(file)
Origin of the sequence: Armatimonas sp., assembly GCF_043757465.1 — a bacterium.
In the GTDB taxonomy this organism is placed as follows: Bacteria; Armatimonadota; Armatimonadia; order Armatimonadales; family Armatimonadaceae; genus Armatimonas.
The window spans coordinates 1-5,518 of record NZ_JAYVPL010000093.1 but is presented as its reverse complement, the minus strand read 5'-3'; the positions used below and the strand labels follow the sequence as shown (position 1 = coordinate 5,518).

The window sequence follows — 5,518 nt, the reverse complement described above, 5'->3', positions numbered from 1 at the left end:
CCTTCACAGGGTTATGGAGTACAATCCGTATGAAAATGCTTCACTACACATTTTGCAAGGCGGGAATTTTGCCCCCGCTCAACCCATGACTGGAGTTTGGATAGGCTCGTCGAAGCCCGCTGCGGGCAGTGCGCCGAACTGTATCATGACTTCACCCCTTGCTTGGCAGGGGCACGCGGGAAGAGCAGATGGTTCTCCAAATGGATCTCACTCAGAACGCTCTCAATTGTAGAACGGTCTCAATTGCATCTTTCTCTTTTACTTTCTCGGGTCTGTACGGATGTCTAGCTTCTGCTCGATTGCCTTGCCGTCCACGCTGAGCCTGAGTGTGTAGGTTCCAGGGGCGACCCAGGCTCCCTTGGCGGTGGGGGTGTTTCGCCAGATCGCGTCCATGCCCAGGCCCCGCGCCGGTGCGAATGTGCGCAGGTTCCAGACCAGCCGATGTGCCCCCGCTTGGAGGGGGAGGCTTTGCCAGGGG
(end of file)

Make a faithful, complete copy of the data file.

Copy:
Origin of the sequence: Armatimonas sp., assembly GCF_043757465.1 — a bacterium.
In the GTDB taxonomy this organism is placed as follows: Bacteria; Armatimonadota; Armatimonadia; order Armatimonadales; family Armatimonadaceae; genus Armatimonas.
The window spans coordinates 1-5,518 of record NZ_JAYVPL010000093.1 but is presented as its reverse complement, the minus strand read 5'-3'; the positions used below and the strand labels follow the sequence as shown (position 1 = coordinate 5,518).

The window sequence follows — 5,518 nt, the reverse complement described above, 5'->3', positions numbered from 1 at the left end:
CCTTCACAGGGTTATGGAGTACAATCCGTATGAAAATGCTTCACTACACATTTTGCAAGGCGGGAATTTTGCCCCCGCTCAACCCATGACTGGAGTTTGGATAGGCTCGTCGAAGCCCGCTGCGGGCAGTGCGCCGAACTGTATCATGACTTCACCCCTTGCTTGGCAGGGGCACGCGGGAAGAGCAGATGGTTCTCCAAATGGATCTCACTCAGAACGCTCTCAATTGTAGAACGGTCTCAATTGCATCTTTCTCTTTTACTTTCTCGGGTCTGTACGGATGTCTAGCTTCTGCTCGATTGCCTTGCCGTCCACGCTGAGCCTGAGTGTGTAGGTTCCAGGGGCGACCCAGGCTCCCTTGGCGGTGGGGGTGTTTCGCCAGATCGCGTCCATGCCCAGGCCCCGCGCCGGTGCGAATGTGCGCAGGTTCCAGACCAGCCGATGTGCCCCCGCTTGGAGGGGGAGGCTTTGCCAGGGG